“We’ll be fine.  I can pick up the slack.”

[Slack?  Is that the name of all I’ve doing?]
I reminded him that he’ll be the main contact with the school -  “…that means you have to carry your cell with you at all times now.  Are you o.k. with that?” I asked.

“Sure….” He answered with less conviction in his voice.  
I spent the next two weeks in deep discussion with friends over whether we could make this new world order work. 

But the consensus was that people will have to manage including our eight-year-old son, which may not be a bad thing.
It’s been just a few days and so far we’re all o.k. 

The commute is an hour every morning and evening of “me” time.  I can read, write, and think with no distractions.  I haven’t had that in eight years.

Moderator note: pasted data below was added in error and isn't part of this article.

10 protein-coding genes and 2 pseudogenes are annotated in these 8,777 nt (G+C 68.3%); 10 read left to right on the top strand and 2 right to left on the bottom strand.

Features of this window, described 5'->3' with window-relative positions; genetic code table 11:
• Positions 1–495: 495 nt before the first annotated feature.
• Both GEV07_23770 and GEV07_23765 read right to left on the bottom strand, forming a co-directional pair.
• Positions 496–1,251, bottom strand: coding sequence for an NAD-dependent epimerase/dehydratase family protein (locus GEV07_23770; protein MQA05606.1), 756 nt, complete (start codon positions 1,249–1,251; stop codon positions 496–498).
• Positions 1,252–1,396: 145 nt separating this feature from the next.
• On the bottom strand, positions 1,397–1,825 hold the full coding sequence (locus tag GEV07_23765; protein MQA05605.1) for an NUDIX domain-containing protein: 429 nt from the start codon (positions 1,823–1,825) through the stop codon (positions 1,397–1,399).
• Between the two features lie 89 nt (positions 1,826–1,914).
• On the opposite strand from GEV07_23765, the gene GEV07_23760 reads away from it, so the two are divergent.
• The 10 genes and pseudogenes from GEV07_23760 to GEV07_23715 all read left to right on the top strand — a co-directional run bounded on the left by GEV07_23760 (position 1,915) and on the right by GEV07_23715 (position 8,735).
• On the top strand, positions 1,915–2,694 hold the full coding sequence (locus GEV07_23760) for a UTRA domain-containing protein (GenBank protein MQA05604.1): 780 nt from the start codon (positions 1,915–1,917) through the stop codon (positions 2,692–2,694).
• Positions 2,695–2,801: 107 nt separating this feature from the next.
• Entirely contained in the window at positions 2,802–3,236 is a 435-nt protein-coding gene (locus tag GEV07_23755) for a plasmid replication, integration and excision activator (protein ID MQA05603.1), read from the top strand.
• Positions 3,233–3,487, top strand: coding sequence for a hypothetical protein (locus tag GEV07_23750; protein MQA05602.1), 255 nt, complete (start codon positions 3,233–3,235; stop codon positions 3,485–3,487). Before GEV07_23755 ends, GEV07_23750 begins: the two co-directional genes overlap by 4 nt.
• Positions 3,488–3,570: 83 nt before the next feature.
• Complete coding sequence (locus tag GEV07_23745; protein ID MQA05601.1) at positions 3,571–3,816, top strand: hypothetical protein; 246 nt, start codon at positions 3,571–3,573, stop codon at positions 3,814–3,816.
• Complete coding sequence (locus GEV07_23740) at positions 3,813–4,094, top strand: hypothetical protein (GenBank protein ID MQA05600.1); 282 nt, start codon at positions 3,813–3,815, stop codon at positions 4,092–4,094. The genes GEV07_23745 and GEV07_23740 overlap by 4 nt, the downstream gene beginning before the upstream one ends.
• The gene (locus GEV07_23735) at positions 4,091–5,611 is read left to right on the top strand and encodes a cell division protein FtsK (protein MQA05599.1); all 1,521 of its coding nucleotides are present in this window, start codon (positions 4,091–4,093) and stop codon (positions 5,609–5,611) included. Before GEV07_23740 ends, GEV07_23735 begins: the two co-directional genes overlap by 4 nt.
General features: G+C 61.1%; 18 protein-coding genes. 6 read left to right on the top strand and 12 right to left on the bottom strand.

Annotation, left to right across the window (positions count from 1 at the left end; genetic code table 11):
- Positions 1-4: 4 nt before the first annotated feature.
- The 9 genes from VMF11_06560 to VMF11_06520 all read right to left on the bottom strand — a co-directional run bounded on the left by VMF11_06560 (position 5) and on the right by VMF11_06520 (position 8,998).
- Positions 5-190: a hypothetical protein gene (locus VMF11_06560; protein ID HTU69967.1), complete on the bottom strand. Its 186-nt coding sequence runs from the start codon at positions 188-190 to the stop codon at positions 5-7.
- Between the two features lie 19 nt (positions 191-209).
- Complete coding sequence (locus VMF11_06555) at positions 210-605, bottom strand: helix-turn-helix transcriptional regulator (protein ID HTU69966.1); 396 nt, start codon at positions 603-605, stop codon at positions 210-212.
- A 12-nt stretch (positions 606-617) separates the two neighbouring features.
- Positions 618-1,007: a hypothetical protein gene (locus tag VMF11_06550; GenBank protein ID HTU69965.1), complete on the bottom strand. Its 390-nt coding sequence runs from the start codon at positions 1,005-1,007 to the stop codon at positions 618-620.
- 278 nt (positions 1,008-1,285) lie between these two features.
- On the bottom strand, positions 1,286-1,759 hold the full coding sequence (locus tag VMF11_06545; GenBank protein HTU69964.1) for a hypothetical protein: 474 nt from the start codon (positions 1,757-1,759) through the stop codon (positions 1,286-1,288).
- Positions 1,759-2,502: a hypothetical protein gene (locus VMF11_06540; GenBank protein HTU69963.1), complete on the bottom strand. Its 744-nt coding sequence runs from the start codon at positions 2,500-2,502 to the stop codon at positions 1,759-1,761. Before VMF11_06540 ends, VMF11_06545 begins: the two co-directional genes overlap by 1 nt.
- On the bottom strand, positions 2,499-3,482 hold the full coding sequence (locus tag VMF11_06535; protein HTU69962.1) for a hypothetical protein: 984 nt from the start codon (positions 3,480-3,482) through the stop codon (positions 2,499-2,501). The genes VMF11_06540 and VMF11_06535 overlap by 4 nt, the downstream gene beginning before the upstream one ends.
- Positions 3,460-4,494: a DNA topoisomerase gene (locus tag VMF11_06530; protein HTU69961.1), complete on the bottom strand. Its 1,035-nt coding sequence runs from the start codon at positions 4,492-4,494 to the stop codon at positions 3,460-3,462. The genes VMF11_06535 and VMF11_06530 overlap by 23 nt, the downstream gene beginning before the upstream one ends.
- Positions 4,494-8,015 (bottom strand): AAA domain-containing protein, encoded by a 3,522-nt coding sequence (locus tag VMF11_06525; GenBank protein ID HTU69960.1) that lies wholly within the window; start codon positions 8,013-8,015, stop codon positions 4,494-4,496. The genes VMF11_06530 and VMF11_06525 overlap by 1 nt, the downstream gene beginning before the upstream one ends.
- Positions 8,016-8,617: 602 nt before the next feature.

Have I been overestimating this slack thing or will something big hit the fan soon?  Or maybe it’s something in between and the timing is right because we’re at a place where we can all handle it. 

If this really works, then I’ve reclaimed a part of my life even if it means escaping on a train to do it. 
Maybe it will be exactly what I’ve needed.  Actually, maybe it’s what we all needed. 

Friday, May 25, 2012

SN Ryan Gosling



What is it about rolled up sleeves that make Ryan look even more sexy?  I think I need to write a blog post one day about those days when the social worker calls - because we all know it's never ever good when the social worker calls.  I don't even know if a wakeup call from Ryan could erase the scars of the social worker call.  What do you think?

To join the the SNRyanGosling meme fun, click on Sunday Stilwell's "Extreme Parenthood" button to the right and you'll find step-by-step instructions to creating your own.